The spring fling at the Panda House is over.
That's the conclusion the National Zoo's giant panda specialists have reached after seeing a marked change in the behavior of their prized animals -- and reviewing the latest lab results.
Mei Xiang, the female, is continuing to try to attract the attention of the male, Tian Tian. But hormone tests showed that her estrogen levels have dropped for two days in a row and that the time of peak fertility has come, and gone.
And Tien Tien, who on Thursday and Friday often couldn't keep his paws off Mei Xiang, gave her the cold shoulder yesterday.
"Her hormones have dropped, and he's lost interest," said assistant curator Lisa Stevens. "His behavior is indicating that it's over."
This limited time-frame for mating is one reason that giant pandas are so difficult to breed. The population of the endangered species has dwindled to about 1,000 in the wild in China and 140 or so more in zoos and breeding facilities.
There is a slight chance that the pair's brief, 15-second close encounter on Friday, when they mated for the first time since coming to the zoo in December 2000, could produce a cub this summer or fall.
Stevens said the zoo will start checking in about 40 days to see whether Mei Xiang's progesterone levels start going up. If they do, the zoo would then start a pregnancy watch. Giant pandas give birth about 90 to 184 days after mating, although females, including Mei Xiang's predecessor at the zoo, Ling Ling, have sometimes experienced pseudo-pregnancies.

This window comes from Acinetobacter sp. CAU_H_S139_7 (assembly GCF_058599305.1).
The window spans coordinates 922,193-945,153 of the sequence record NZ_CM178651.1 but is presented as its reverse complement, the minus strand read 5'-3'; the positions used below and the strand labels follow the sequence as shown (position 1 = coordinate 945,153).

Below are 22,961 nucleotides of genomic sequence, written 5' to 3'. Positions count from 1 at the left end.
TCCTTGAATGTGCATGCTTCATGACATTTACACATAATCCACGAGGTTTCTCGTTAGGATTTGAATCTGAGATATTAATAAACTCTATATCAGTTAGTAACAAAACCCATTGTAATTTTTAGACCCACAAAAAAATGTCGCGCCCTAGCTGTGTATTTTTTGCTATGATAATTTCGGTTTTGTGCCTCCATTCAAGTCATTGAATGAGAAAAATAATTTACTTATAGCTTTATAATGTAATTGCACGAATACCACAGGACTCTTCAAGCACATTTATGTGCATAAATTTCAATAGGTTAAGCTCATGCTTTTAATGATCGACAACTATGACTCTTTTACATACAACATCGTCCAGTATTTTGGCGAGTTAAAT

Ling Ling and Hsing Hsing, gifts from China in 1972, were at the zoo 11 years before they finally mated, and by then the female was middle-aged. Mei Xiang and Tian Tian, who turn 5 and 6, respectively, this summer, are still young, and the fact that they have mated so soon is a good sign.
"I'm very pleased with everything," Stevens said. She remained hopeful that the brief mating Friday might lead to a cub, but she would have preferred it if they had mated several times.
"If we don't get a pregnancy this year, it's okay if it's next year," she said.
Stevens said zoo staff is looking forward to continued studies of the pandas' reproductive behavior so they can get a better breeding history of both animals.
The giant pandas are on loan from China through 2010, at a cost of $1 million a year toward panda conservation efforts in that country. Any surviving cub eventually would be returned there.